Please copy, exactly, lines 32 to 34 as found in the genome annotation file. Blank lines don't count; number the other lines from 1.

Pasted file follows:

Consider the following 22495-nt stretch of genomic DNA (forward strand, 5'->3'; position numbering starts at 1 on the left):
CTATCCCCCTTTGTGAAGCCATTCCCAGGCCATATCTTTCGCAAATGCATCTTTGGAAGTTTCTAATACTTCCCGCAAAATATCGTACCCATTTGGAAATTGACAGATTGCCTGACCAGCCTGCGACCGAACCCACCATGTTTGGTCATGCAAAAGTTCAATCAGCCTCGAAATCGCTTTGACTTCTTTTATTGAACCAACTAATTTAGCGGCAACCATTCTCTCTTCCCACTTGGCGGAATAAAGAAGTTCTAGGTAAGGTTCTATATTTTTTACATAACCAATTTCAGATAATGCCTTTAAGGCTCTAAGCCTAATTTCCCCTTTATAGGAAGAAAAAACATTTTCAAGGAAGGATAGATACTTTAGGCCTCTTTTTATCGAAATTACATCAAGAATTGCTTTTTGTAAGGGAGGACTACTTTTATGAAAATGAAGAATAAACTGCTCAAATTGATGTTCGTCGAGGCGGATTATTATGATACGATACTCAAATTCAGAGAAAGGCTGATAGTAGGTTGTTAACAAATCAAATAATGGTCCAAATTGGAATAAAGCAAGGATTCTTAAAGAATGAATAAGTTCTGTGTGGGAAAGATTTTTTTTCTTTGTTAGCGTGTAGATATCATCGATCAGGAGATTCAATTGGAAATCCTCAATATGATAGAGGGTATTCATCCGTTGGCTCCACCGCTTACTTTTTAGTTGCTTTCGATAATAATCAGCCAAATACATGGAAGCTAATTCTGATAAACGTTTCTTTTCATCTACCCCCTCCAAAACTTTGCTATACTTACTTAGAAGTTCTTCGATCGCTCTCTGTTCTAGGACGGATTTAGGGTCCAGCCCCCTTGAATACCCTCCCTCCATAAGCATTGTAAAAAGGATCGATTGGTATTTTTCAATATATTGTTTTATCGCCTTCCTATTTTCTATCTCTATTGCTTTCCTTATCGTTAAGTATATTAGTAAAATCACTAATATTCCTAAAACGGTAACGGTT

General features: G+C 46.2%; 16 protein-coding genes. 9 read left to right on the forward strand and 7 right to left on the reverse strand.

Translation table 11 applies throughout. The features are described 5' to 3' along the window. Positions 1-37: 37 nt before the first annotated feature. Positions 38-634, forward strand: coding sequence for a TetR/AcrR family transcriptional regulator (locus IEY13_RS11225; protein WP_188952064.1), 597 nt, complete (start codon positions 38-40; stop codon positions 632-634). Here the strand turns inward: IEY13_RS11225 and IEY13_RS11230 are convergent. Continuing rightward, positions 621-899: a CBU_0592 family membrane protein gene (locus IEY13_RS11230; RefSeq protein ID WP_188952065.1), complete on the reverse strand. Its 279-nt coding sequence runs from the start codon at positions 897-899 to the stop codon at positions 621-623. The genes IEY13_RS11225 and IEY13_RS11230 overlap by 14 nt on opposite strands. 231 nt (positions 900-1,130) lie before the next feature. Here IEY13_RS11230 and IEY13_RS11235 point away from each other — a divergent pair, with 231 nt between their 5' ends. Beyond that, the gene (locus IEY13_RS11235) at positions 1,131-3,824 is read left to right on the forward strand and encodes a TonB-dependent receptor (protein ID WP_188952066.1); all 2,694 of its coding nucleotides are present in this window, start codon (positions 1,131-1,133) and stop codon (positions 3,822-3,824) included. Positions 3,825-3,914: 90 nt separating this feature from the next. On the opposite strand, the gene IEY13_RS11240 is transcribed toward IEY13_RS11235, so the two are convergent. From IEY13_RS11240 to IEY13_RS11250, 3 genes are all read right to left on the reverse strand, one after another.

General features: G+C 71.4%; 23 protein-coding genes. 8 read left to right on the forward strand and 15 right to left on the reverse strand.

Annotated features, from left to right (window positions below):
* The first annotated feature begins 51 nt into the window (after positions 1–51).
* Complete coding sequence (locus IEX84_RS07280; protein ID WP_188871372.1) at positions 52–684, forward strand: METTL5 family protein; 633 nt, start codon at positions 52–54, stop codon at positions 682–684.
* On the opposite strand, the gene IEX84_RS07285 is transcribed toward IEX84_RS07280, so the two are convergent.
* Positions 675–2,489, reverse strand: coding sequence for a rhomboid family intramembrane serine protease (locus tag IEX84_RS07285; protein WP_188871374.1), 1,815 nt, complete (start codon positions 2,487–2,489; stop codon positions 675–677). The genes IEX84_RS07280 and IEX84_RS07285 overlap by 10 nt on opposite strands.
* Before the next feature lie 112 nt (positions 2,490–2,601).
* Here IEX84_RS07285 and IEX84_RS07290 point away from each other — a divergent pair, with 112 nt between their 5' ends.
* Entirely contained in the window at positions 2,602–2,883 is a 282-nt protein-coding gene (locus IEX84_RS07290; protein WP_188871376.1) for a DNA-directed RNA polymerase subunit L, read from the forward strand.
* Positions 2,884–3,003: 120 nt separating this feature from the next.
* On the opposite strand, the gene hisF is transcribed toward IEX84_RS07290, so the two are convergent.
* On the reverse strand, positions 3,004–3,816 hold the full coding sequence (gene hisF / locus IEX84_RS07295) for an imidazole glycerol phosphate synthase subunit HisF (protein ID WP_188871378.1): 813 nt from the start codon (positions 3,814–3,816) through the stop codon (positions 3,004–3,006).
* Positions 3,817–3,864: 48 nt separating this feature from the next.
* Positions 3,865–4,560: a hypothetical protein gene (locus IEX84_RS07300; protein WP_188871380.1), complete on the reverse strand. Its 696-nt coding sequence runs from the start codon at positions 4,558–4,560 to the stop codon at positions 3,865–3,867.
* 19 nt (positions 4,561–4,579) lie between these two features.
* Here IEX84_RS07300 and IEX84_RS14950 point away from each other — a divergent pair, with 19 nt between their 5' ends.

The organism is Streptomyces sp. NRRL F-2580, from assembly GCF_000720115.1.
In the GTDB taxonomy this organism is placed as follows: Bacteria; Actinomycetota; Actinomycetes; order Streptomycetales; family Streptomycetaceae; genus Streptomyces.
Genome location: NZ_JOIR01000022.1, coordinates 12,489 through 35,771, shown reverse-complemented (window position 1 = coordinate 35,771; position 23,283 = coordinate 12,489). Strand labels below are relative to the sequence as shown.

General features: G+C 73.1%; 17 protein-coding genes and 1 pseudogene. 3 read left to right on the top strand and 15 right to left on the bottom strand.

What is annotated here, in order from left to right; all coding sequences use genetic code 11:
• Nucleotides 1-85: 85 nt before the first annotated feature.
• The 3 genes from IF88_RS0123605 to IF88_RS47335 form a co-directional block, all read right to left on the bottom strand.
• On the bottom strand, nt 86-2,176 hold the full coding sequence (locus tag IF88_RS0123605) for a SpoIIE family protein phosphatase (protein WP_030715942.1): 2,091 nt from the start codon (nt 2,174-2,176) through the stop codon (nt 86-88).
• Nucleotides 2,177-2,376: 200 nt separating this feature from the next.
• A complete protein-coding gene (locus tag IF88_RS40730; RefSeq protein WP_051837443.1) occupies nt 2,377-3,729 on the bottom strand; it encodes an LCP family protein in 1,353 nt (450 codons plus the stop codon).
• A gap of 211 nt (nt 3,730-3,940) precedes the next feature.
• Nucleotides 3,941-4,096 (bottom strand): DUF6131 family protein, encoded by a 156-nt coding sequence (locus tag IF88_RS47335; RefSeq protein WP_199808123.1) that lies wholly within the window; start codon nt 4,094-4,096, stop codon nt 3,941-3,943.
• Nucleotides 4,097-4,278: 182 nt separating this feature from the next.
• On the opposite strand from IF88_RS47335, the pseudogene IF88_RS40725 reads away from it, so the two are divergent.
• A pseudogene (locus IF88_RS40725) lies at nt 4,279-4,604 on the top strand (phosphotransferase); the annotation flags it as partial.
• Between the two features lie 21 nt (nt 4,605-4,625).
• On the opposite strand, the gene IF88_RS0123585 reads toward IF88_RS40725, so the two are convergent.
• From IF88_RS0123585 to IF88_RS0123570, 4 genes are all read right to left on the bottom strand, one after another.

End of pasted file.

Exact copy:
• Nucleotides 3,941-4,096 (bottom strand): DUF6131 family protein, encoded by a 156-nt coding sequence (locus tag IF88_RS47335; RefSeq protein WP_199808123.1) that lies wholly within the window; start codon nt 4,094-4,096, stop codon nt 3,941-3,943.
• Nucleotides 4,097-4,278: 182 nt separating this feature from the next.
• On the opposite strand from IF88_RS47335, the pseudogene IF88_RS40725 reads away from it, so the two are divergent.